Speak to the staff at your church, gym or child’s school and see if they’d be open to hosting a Thanksgiving meal for families in need. The typical avenues like shelters and soup kitchens are often overrun during this time of year, so creating a new location can provide the others some relief. Starting weeks before Thanksgiving, your gym can have a tip bucket or Venmo account set up where people can send donations for the supplies. You can put out a list of big ticket items you need like folding tables, folding chairs and turkey. And you can enlist volunteers right there from within the community, like fellow gym members if this is done at your gym or fellow parents if it’s done at your kid’s school.
Bring A Meal To A Family You Know
In some cases, bringing homemade food to a family in need isn’t the best move, as they might be wary of any unpackaged foods. But if there is a family you personally know to whom you’ve donated items (including food) in the past, there is trust there. They would probably be overwhelmed with gratitude if you showed up with trays full of mashed potatoes, turkey, gravy, biscuits, roasted vegetables and pumpkin pie. Perhaps you can just make double of whatever you are making for your own family, and bring the second portion over to a family who would appreciate it. You might want to let them know in advance, so they save themselves the trouble of lining up at a soup kitchen. They get to enjoy this meal in the comfort of their home, the way every family should.
Bring A Pot Luck To A Tent City
While there are wonderful organizations offering meals during the holidays, not everyone in need knows where those are, has a way to get to them or feels comfortable going. In some cases, such organizations are simply scarce. So if there is an area in your neighborhood with a large homeless population, see if some friends, coworkers, members of your church or members of your gym would want to organize a potluck/buffet-style meal that you’ll set up right there where the unhoused congregate. You’ll bring folding tables, chairs, silverware, plates, large trays of food and food warmers, along with large canisters of hot beverages like coffee or apple cider.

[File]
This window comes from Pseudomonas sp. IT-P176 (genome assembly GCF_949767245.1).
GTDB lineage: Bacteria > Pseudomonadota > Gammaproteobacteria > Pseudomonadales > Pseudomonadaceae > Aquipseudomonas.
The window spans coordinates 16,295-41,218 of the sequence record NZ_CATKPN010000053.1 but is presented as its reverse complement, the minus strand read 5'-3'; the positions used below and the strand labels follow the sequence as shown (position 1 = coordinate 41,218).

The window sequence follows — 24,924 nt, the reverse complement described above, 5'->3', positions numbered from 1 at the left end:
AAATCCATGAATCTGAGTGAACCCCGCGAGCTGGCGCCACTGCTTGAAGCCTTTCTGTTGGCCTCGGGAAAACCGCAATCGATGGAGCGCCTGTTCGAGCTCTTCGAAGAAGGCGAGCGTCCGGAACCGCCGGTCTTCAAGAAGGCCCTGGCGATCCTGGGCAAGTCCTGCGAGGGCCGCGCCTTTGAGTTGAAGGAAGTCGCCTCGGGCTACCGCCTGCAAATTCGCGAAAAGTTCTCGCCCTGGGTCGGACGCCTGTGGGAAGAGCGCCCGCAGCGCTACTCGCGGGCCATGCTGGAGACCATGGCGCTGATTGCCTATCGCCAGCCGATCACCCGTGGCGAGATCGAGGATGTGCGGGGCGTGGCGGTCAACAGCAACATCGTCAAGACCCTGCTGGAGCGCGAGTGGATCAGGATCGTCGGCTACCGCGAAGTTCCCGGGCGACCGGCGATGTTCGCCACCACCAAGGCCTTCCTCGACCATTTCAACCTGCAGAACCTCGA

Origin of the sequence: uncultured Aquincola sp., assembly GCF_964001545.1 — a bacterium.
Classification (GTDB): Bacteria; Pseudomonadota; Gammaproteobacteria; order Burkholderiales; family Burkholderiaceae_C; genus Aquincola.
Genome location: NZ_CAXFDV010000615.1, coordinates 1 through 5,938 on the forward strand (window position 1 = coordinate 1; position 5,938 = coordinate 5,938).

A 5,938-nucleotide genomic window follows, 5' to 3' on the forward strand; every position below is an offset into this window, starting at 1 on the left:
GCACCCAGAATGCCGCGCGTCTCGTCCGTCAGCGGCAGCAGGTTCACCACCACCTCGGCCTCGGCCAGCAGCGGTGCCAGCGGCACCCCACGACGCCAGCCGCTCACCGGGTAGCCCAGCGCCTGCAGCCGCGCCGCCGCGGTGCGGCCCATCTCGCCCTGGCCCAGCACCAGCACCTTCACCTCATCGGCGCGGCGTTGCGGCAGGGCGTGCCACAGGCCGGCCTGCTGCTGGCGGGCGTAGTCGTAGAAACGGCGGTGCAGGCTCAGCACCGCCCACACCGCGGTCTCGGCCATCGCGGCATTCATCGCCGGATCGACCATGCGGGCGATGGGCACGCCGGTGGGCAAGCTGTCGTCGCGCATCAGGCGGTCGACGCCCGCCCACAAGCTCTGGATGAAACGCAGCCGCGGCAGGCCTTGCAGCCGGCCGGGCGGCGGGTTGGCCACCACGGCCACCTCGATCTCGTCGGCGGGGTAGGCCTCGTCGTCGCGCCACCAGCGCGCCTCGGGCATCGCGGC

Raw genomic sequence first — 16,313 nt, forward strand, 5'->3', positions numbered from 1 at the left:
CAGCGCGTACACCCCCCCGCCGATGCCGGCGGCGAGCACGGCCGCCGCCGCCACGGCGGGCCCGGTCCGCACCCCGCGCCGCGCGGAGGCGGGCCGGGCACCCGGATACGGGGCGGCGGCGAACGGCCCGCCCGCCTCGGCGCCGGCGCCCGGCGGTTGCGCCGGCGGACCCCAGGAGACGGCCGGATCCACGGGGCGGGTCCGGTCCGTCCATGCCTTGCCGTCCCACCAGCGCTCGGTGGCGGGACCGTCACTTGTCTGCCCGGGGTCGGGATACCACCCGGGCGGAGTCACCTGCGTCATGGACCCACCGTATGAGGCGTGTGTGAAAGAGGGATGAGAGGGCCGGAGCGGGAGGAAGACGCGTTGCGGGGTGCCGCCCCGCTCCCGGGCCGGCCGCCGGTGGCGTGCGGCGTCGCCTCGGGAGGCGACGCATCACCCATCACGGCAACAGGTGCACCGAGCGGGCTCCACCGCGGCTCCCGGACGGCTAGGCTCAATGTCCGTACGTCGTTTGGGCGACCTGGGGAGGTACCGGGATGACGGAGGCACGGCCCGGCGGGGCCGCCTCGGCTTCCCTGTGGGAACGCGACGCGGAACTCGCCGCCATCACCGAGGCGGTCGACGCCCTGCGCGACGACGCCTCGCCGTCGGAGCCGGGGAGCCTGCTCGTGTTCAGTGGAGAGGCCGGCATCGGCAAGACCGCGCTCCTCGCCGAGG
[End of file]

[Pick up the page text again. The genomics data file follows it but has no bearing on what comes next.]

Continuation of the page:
Gather Funds And Help For Packaged Meals
Start a fundraiser online to gather funds to create packaged meals for the homeless. For those who can’t or won’t go to a soup kitchen or similar venue, they might not have a way to sit down and enjoy a traditional meal. A packaged meal would contain everything they need including silverware, plates, cups, bowls, napkins and possibly a table cloth. It might also include small packets of butter for the bread, along with salt and pepper packets and condiments. Hand wipes to clean up after they’re done will also be useful. Think of everything someone might need to enjoy a meal if they had no access to a kitchen. Then raise funds and gather volunteers who are willing to come over and put these meal kits together.
Personally Invite A Family To Your Home
If you know a family in need, invite them to a restaurant. Even if donors give them money to use at a restaurant, they might feel insecure about sitting at a restaurant if they believe they don’t fit in. Be their chaperone and most importantly their friend. Walk with them proudly into the restaurant and tell the host you’d like a table for all of you. You can find a restaurant offering a traditional Thanksgiving meal, or you can go to a buffet so the family can eat whatever they feel like. If you are comfortable with it, have the family over to your personal home for Thanksgiving dinner.